Scooter riders in the United States will likely never reach the massive proportions of their European brethren. Scoots buzz through the streets of most Euro burgs like hordes of termites, but here their use is mostly found in large metro areas and college towns.
How do the dealers in these scooter hot spots court their customers? Do they use small models as a way to entice entry-level customers and possibly sell them a higher-displacement unit in the future? And how much of a dent in the market are the new "off-brands" (mostly from China) making? To find out, Dealernews asked some scooter dealers.
Participating in our roundtable were:
- John Beldock, owner of Erico Motorsports, Denver, a successful Top 100 dealer serving metro and collegiate customers. Erico has Hyosung, Piaggio and Vespa scooters.
- Robert Hintz, general manager of Englehart Center, a Madison, Wis., Honda, Schwinn and Yamaha dealer courting the state capital and home of the University of Wisconsin's largest campus.
- Greg Sceili, general manager at Plaza Cycle, Salt Lake City, a Yamaha dealer serving a large metro area surrounded by a number of colleges and universities.
- Michael Tockey, owner of Speed City Cycle, Indianapolis, a former Top 100 dealer serving Indiana's capital city, a number of colleges and universities, and even customers "300 miles away," he says. Tockey's shop sells Bajaj, Daelim, E-Ton, Genuine Scooter,KYMCO, Piaggio, Twist 'n' Go and Vespa.
- Steve Travers, general manager at New York City Motorsports in downtown Manhattan, which carries Honda, Suzuki and Yamaha scooters.
Dealernews: What parts and accessories do you carry for your major scooter lines?
Beldock: All OEM parts and accessories as well as Corazzo jackets, Leo Vince, Malossi and various other aftermarket accessories. We are a Paul Frank dealer and stock scooter-ish lifestyle wear. We also produce our own clothing line.
Tockey: We carry luggage boxes, windshields, covers, locks and high-performance tires and engine parts. We special order for those that we don't sell.
Hintz: Helmets, jackets, cable locks, baskets and oil.
How do you market scooters in your area?
Sceili: Through local media, movie theaters, college and university ads and school publications. We also have a dedicated showroom floor display, and a variety of community relations events, including fund-raisers, auctions and school calendars.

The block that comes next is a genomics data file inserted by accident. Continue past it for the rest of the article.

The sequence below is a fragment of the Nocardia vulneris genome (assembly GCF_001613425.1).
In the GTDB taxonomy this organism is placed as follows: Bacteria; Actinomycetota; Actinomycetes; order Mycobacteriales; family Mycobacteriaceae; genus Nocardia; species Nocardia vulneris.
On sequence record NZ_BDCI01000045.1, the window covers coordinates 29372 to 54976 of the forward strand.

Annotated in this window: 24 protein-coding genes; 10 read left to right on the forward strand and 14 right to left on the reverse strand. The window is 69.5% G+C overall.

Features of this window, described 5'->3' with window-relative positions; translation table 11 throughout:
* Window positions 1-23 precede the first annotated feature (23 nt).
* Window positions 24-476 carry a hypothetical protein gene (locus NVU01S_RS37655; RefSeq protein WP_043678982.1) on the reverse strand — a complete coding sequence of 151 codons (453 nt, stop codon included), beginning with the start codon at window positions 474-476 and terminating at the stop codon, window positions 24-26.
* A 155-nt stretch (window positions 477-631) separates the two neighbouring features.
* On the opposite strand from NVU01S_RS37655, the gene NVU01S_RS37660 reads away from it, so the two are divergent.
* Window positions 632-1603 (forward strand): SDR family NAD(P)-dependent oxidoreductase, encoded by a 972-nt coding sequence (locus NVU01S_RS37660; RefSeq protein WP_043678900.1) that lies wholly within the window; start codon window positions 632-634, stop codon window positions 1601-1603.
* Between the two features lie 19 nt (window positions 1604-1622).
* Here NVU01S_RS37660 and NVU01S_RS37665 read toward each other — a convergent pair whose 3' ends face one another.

Beldock: We sponsor a large club. We also market heavily to the gay and lesbian community [see cover story, September 2006]. We also are very visible at various community events.
Tockey: We market our scooters through the local Auto Trader and other local print media, as well as hosting local scooter nights.
Hintz: Through the local student housing directory, Yellow Pages, campus game-day tailgate promotions via radio, and through college bookstore promotions. We also advertise in campus bars and offer a unit giveaway promotion with beer distributors.
Travers: We do advertising and word of mouth — but even better, we're the only dealer in Manhattan.
So do you focus on scooters as a distinct market or use them to groom customers for larger-displacement bikes?
Beldock: We treat the two markets separately.
Tockey: Scooters are the focus of our local business, but our award-winning custom bikes have more of an international client base. There is no crossover.
Travers: A little of both. Some of our customers are only scooter riders, while others start off on scooters and work their way up to motorcycles.
What's your sales volume for scooters?
Beldock: About 450 units annually.
Hintz: For 50cc units, about 175 units. Scooters over 50cc, about 45.
Sceili: About 200 per year.
Tockey: We are in the top tier for two of our brands and somewhere in the middle for the remaining brands.
Travers: The average, until last year, was about 300 scooters a year.
What changes have you seen in the scooter market over the last three to five years?
Beldock: The growth in the commuting and "fun" sectors.
Hintz: More adults buying scooters for transportation to work.